September 27, 2015 at 11:36 pm #2281Stephanie VenturatoParticipant
In this post I will be looking at an emerging trend in makerspaces. The trend I have identified is the capacity for makerspaces to facilitate small scale production and manufacturing, giving small businesses the chance to participate in the creative economy.
There is no one true set of criteria for a Makerspaces, no two will be the same though many agree that the space combines technology, DIY and community a as distinguishing features. It was pointed out in the twitter chat, Makerspaces must be user specific, funding a space that patrons will actually use.
Libraries have always been spaces that make new and exciting technologies accessible to the public, not just for leisure but for business and educational purposes. This has been no exception of late with more libraries buying 3D printers, these machines, amongst others typically seen in fabrication labs, have given library users the capability to participate in small scale production. There is a rise in these makerspaces not solely being used for individual projects or mere experimental activities but for small businesses and ongoing projects to use the spaces collectively. This not only provides a service to the community, giving entrepreneurs the opportunity to participate in the marketplace, but saves money and reduces unwanted, excess bits and pieces.
Aside from the obvious goals of libraries to support literacies and provide access to technologies, arts and community projects are often aims for funding. Recently libraries are turning to services that aid small businesses with a aim to encourage economic growth. Creative businesses in particular are in the most need for this assistance. For many creatives working freelance and being self employed are definite realities in this economic climate. For those just getting started, the thing that is most missed from the formal structure of a university or workplace( if they ever had that) is the collaborative working environment a workplace or studio can offer. Makerspaces can provide not only means for production but also serve as a place for education and community support, building creative skills but also offering practical business advice.
With the prevalence of online creative marketplace’s like etsy and the growth in DIY culture the demand for creative, innovative and bespoke projects has increased dramatically, becoming more difficult for small businesses to meet increasing demands. By supporting small creative businesses libraries contribute to a growing economy of innovative, sustainable producers that would otherwise fall by the wayside or turn to unsustainable mass production.
Some notable places leading this revolution include the
- The Brooklyn Navy Yard – Not technically a library (though Brooklyn public library also has a makerspace). However this is notable because Brooklyn is emerging as a makercity which is exciting ! Also provides spaces for affordable long term leases to further grow business that need that permanent space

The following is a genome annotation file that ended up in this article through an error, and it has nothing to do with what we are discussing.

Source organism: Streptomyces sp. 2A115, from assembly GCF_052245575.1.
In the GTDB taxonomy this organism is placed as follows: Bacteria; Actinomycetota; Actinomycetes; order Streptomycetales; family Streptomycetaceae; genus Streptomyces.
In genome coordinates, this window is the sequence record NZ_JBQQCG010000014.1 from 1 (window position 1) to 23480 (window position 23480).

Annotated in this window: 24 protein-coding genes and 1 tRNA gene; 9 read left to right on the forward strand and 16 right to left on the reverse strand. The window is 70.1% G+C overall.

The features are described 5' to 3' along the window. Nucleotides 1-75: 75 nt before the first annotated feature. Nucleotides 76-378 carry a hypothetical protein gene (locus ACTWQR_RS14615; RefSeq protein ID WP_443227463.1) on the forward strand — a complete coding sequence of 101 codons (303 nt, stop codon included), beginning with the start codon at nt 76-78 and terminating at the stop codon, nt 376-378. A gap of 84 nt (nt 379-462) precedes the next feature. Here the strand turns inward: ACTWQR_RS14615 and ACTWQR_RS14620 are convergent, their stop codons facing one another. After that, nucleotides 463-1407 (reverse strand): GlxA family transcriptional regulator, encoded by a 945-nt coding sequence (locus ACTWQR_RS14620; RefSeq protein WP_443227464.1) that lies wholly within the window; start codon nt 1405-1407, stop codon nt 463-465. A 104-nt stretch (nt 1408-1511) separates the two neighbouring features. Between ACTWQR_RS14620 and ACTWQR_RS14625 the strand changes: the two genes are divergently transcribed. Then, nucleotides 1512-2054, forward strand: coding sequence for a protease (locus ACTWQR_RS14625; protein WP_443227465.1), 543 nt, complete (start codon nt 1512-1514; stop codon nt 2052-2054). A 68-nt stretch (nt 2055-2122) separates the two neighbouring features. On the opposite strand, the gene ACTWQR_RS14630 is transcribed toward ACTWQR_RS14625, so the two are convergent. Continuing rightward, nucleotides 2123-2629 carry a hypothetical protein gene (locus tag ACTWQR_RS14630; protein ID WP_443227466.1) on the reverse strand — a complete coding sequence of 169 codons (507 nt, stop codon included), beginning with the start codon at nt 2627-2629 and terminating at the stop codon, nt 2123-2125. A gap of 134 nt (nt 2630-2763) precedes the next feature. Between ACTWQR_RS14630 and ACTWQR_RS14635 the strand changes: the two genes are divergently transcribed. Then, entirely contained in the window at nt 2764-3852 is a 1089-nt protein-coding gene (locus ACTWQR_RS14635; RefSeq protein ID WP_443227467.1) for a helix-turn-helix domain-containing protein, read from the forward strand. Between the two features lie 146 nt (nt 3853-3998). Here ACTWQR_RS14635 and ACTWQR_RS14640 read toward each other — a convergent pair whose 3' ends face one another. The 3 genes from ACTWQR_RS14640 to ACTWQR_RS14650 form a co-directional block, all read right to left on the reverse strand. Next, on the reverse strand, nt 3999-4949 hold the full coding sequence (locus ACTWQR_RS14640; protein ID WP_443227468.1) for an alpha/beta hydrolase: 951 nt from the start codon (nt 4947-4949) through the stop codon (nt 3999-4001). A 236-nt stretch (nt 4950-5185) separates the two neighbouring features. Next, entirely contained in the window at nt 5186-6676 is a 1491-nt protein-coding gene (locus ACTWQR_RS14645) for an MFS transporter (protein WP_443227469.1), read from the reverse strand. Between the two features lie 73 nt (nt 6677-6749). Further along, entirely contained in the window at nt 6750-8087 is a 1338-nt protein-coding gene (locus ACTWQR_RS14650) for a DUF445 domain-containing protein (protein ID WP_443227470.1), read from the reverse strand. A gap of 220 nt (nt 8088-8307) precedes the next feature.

- The Edge, SLQ- In addition to their Fab Lab, SLQ now has a Business studio to give small businesses and entrepreneurs the helping hand they need
- This topic was modified 4 years, 12 months ago by Stephanie Venturato.
October 6, 2015 at 3:28 pm #2334Chris SonneveldParticipant
Thanks for the great post. I recently visited a local Makerspace and was amazed by how much autonomy there was. I think this is extremely important for any Makerspace because by removing limitations on creativity people are able to practice the skills that lead to creativity. I remember when I was in high school and graphic design was extremely limited. There was only a small lab of computers where only the tech elite were allowed to go. I understand that times have changed and now technology is much more accessible but it’s important to note that for people to see the value in creativity and to be able to build confidence in being creative people must be allowed to go beyond the boundaries of what has been done before and be allowed to make mistakes so that they can learn from them.
October 11, 2015 at 10:03 am #2408Saurav KhadkaParticipant
Hi Steph, nice post! It is so true that how technology was then and how it is now. Just like Chris mentioned in above comment, about graphic designing in high school during those time is a very good example. Also, as library is the place to learn new things, it is a information center, and a makerspace too. And hence, it has been providing with that opportunity to the local peoples or to public to learn new things, being innovative, and building skills which I think should be given continuity in future too with possibly more advancement.
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